Plant artefacts - Art & Design
It may surprise you that Kew’s collections are one of the richest resources in London for the history of design in the nineteenth century. This was a period when manufacturers experimented with natural materials such as rubber, gutta-percha and paper, often with advice from Kew’s botanists.
Rubber tile by Charles Macintosh (1851)
Part of Sir William Hooker’s vision in founding the Museum of Economic Botany at Kew was that the displays would inspire craftsmen and manufacturers to use plant raw materials.
Rubber in design
Manufacturers often gave specimens of their products for display at Kew; one of the largest donations was of rubber products made at Charles Macintosh’s factory.
The rubber tile (Hevea brasiliensis) pictured above was made by Charles Macintosh, displayed at the Great Exhibition and given to Kew in 1853.
Kew also received important donations from other collections and exhibitions. When the East India Company’s museum closed in the 1880s, its collections were divided between the Victoria & Albert Museum and Kew. As a result, Kew’s collections are rich in Indian artefacts including textiles and wood carvings.
Kew also received large donations from the series of World’s Fairs held in London and Paris between 1851 (the Crystal Palace) and the British Empire Exhibition at Wembley in 1924. An example is this ebony book cover from India.
It can be hard to draw the line between art and craft. Many of the indigenous artefacts cared for at Kew have a striking beauty in their simplicity of line and ingenuity of construction. Utilitarian tools such this cassava grater from the Amazon have a complexity of decoration well beyond that required by use.
The swollen starch-rich roots of cassava (Manihot esculenta) are an important staple food for 750 million people in the tropics, but are, in raw form, highly poisonous. The tubers contain cyanogenic glycosides which break down to release toxic cyanide when crushed or chewed. Cyanide poisoning is very rare in Amazonia, where traditional detoxification removes up to 99% of the cyanogens. The roots are first grated, leading the cell walls to break down and the cyanogenic glycosides to be converted to deadly hydrogen cyanide. The resulting wet pulp is packed into a long woven tube known as a tipití. When the tipití is stretched, the pulp is compressed and the toxic sap of the roots runs out. The pulp is now sweet and can be dried and pounded before being made into bread.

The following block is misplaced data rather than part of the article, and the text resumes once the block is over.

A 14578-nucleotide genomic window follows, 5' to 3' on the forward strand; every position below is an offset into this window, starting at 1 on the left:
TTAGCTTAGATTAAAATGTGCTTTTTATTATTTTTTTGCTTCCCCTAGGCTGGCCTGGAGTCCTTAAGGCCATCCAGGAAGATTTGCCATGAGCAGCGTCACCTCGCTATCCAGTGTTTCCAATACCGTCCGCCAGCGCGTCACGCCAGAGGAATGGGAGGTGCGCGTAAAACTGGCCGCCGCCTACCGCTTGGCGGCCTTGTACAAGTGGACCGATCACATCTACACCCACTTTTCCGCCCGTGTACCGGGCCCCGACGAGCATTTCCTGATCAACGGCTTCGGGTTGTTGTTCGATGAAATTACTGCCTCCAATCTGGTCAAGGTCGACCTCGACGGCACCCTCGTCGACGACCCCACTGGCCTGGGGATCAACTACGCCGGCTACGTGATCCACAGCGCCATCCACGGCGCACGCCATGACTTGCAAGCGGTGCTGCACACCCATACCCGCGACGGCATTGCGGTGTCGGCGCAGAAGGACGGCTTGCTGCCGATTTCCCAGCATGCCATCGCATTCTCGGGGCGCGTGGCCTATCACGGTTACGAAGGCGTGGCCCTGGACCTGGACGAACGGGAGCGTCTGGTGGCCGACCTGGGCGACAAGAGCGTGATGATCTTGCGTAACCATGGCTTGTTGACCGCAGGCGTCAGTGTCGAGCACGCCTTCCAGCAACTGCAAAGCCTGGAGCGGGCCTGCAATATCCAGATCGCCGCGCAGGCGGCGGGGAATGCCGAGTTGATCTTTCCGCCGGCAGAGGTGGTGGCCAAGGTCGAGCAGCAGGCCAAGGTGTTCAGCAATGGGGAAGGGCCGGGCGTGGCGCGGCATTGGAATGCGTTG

The Japanese papers and lacquer also perfectly illustrate the sophistication and quality achieved by ancient craft traditions.
Today, Kew’s artefact collection is being rediscovered by a new generation of artists, designers and historians. Recent visitors have included fashion students to see the world textiles; makers and conservators of Japanese lacquer; and historians of topics as diverse as wax flowers, Chinese pith paintings, rubber and Japanese paper.
This exquisite sun umbrella is made from the bark of a species of Broussonetia . It is just one example of the many beautiful and diverse paper objects from Japan in the Parkes collection at Kew. Sir Harry Parks was serving as British Minister in Tokyo when trade networks with Japan opened. In 1869, Prime Minister William Gladstone requested a report on the paper-making industry in Japan.
Parkes sent his report, along with over 400 specimens of paper and paper products to England in 1871, where it was divided between Kew and the Victoria and Albert Museum. The Economic Botany Collection houses Kew's share of this impressive collection.
2. Japanese lacquerware
By giving a donation today you can help us look after our treasures and collections of national importance. Over two and a half centuries, Kew’s passion for art and architecture and pursuit of knowledge about plants and the natural world has endowed us with an extraordinary legacy - our unparalleled collection of botanical resources and historical treasures. Find out more about where your money goes.
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This book tells the fascinating story of Kew Gardens through over two hundred and fifty black and white photographs, many of which have never been seen before.
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13 Mar 2012
Filmed over the course of a year at the Royal Botanic Gardens, Kew, Kingdom of Plants 3D provides a fascinating new look at plant life using stunning 3D time-lapse filming techniques. Own your personal copy today following the DVD and Blu-ray release.